Hastings also told LiveScience, “As we face climates that are warmer today, it is important to understand how animals responded in the past. This family of crocodyliforms in Cerrejón adapted and did very well despite incredible obstacles, which could speak to the ability of living crocodiles to adapt and overcome.”

I find it interesting that, in some small way, a Balrog may help humanity survive a little longer. Ironic, huh?

(via Nerdist / Saltwater Croc image from Wikipedia)

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Here’s some cool news for J.R.R. Tolkien fans. A recording of Tolkien from a “Hobbit Dinner” he attended in the Netherlands in 1958 has just resurfaced.

Jay Johnstone, co-founder of Legendarium at mymiddleearth.com, discovered the tape’s existence and that it was in the possession of Tolkien fan René van Rossenberg, who owns a Lord of the Rings shop. I don’t doubt there were riddles told and the words “my precious” were used because von Rossberg is allowing the tape to be remastered and we’ll all get to hear it later this year.

The tape contains a recording of Tolkien explaining the meaning of The Lord Of The Rings, reciting a poem in Elvish, and more. Thankfully a preview is avaialble in the video after the break…

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Hobbit Holes look incredibly cozy and now one man has built a Hobbit Hole in his own backyard. It was built by Ashley Yeates of Torii Gardens and it looks like it could easily be Frodo’s new home. It took him over a year to build with roughly four months of solid work to complete. Now they are considering requests for custom builds.

See more pictures after the break…

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Better late than never. We’re finally going to get to see Tolkien’s translation of Beowulf which he completed way back in 1926. It might sound odd that the noted fantasy author took to translating Old English but he was also a gifted linguist who enjoyed the study of language.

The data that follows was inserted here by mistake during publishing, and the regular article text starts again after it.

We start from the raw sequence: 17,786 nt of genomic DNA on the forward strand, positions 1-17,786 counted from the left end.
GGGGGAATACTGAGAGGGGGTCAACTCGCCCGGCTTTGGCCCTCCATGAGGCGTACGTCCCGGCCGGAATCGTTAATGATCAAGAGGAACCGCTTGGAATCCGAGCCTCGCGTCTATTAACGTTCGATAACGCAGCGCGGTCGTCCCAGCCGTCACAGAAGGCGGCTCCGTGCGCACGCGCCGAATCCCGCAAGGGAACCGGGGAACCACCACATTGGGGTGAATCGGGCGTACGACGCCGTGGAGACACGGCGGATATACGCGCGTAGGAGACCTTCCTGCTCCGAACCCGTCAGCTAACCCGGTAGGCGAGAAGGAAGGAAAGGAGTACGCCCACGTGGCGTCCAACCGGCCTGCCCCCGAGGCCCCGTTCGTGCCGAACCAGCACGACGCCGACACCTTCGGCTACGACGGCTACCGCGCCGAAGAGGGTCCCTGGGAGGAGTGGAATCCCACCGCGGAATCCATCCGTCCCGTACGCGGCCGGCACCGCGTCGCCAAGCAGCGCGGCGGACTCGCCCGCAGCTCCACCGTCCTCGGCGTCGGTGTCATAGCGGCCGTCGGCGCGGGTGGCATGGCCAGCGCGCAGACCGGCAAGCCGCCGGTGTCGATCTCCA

The translation wasn’t something lost that’s suddenly been found, but rather it’s been sitting on a shelf collecting dust for all these years and is finally getting a chance at being read. Although many translations exist, reading Tolkien’s version will surely be a thrill for his fans. The publication of his translation will be made available through Harper Collins on May 22nd.

(The Guardian via Geekosystem)

Middle Earth town

“Can you give me directions to the closest grocery store?”
“Yes, go one mile down Saruman, make a right on Palantir, and a left on Elrond.”

That’s a conversation you could actually have if you lived in Geldrop. The Dutch town has a population of 28,000 people and has street names that would be right at home in J.R.R. Tolkien’s Middle-earth. They’ve taken names from the Lord of the Rings as well as The Hobbit. You could live on Fangorn or even Thorin. It’s a fun idea, but I have to wonder how often street signs get stolen.

Explore it after the break…

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Tolkien drew very detailed maps of Middle-Earth so readers could easily see where his characters traveled. Now those maps have been used to create images of what Middle-Earth would look like viewed from space. It’s all part of The Middle Earth Digital Elevation Model Project which used the Outerra graphics engine to make detailed images with every tree, field and stream included. They’ve also made these beautiful renderings of how the world would look from space.

See more pictures after the break…